Retired BVPS teacher, Mr. Joseph Marler, was an educator extraordinaire. When state-mandated testing time approached each year, he could be heard saying, in that clever dry wit of his, “You know, we have thoroughly studied all the ancient great civilizations. Nowhere have we ever found a single record of their test scores.”
Mr. Marler knew that you could judge neither a student, nor a teacher, by a mere number on a piece of paper. He knew we were all far better than that.
Mr. Marler knew that one isolated test score showed virtually nothing of what a student had actually “learned” while under the tutelage of a specific teacher.
I’ve known teachers who, by using constant drill and drudgery, could coax some great year-end test scores from their students. Yet too often I saw too many of those same students grow to “despise” the subject on which they scored so well. Why? Because they were constantly taught precisely how to score high on a single isolated test, and little else. They were not taught, first and foremost, how to love learning, love life, and change the world for the better … as did Mr. Marler.
To walk into Mr. Marler’s classroom was to walk into an encyclopedia of life, of open possibility, of sheer adventure. He spurred interest in his students to become lifelong learners in a manner that no perfect test score could touch.
Mr. Marler might even be called a bit of a rebel, albeit a very gentle one. He knew that his students’ test scores would follow well enough if he put “the horse before the cart”, so he instilled within his students a love of learning and of life, above all else.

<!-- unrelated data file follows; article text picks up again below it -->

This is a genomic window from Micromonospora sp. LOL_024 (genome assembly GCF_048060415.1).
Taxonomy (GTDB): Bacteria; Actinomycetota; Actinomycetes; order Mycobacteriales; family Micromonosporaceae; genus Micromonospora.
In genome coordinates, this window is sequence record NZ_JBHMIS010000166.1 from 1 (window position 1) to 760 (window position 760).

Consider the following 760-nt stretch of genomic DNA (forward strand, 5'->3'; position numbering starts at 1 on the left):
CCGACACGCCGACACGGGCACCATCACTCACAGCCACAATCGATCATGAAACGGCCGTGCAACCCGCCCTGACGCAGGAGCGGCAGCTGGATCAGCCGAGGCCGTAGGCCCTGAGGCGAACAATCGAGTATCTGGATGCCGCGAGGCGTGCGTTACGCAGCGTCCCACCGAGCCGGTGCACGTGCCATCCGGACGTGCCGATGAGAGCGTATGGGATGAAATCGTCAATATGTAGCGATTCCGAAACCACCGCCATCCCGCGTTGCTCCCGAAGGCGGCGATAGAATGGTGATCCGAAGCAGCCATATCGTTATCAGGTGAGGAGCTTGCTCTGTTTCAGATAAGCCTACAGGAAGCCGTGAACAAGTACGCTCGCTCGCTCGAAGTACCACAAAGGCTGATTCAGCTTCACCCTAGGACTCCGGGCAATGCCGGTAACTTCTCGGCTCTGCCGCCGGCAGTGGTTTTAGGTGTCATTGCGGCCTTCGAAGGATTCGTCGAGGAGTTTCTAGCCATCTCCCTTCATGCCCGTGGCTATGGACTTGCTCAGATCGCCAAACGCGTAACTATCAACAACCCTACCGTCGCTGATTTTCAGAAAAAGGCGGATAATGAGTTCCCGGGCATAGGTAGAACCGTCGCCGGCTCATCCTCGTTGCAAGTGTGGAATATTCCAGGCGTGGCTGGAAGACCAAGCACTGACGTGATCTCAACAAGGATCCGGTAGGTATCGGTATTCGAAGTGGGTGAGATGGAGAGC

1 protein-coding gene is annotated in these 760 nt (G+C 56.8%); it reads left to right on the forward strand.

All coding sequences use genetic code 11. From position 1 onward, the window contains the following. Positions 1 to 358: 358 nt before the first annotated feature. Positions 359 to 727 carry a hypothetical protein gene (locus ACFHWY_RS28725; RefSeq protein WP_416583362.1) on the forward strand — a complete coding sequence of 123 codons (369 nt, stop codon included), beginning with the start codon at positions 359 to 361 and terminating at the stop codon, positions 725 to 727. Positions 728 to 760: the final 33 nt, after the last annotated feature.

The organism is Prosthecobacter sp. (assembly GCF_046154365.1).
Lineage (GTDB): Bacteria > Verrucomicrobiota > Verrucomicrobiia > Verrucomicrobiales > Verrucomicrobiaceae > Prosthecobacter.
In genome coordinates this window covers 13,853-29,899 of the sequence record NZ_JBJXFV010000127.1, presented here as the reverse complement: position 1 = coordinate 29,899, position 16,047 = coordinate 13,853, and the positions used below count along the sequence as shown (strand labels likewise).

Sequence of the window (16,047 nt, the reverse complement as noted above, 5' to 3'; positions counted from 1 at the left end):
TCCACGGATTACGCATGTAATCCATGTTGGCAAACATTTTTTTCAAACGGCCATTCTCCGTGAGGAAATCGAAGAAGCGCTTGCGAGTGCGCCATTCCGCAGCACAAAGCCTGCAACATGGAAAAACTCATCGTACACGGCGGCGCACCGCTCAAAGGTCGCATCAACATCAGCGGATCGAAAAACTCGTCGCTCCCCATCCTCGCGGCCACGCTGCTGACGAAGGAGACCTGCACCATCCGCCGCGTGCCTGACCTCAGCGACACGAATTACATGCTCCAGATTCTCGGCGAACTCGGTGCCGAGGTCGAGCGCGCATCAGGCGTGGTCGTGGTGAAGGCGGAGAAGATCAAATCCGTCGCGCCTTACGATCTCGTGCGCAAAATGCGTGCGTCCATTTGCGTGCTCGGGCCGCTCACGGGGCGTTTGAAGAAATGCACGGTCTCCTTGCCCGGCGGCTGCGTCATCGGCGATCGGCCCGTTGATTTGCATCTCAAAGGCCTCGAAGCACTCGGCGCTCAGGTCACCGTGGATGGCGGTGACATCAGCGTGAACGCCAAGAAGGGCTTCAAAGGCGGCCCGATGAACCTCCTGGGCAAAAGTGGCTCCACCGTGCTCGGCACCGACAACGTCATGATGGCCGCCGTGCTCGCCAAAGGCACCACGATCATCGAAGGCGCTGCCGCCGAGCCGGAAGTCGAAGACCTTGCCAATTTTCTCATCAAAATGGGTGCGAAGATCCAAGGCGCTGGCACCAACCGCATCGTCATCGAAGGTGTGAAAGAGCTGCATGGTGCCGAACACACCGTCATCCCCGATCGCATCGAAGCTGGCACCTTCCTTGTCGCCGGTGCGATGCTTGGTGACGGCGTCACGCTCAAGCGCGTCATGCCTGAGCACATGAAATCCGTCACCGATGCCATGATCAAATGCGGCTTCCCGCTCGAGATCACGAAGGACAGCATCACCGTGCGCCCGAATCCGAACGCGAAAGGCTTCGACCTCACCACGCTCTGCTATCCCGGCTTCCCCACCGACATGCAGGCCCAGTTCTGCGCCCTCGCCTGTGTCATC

I recall when a former superintendent and assistant superintendent dropped in to do an observation of his teaching. Mr. Marler was “supposed” to be concentrating on rigidly teaching the children how to write in a very prescribed manner, so as to pass the upcoming writing portion of our Virginia Standards of Learning test.
Instead our administrators found Mr. Marler teaching the children how to write haiku and poetry (neither of which would be on the aforementioned state test). They found a classroom of children filled with wonder, all eagerly sharing aloud beautiful haikus of their own creation.
The two good men knew extraordinary teaching when they saw it … and they knew better than to redirect Mr. Marler to his more “supposed” task.
Yes, I agree that anecdote also speaks highly of the two men at the top of our school system at that time. (Indeed, and thankfully so, we have many such people in place in my school system now, from my principal on up through our superintendent to our school board members. They understand the practical genius of Mr. Marler’s method; the importance of teaching a love of learning, of life, and a desire to change the world for the better, above everything else … and then everything else will follow.)
To an untrained observer, Mr. Marler might appear to often veer off task, perhaps talking about a trip to Williamsburg, or his childhood in Mississippi. Often he would even mix in a cooking lesson with his students. But I never saw anyone more “on task”, as far as getting every student excited about learning and about life … which is the highest and noblest goal of education (as opposed to emphasis on a single isolated test score).
Joseph Marler was the bravest teacher I ever saw. And I dare say the majority of students who sat in his classroom will concur. Long after anything they ever had to remember for a state mandated test, they will remember that Mr. Marler “instilled” within them; a love of learning, a love of life, and a burning desire to make the world a better place.
May we all have the gentle courage to teach more as did my dear friend, Mr. Joseph Marler.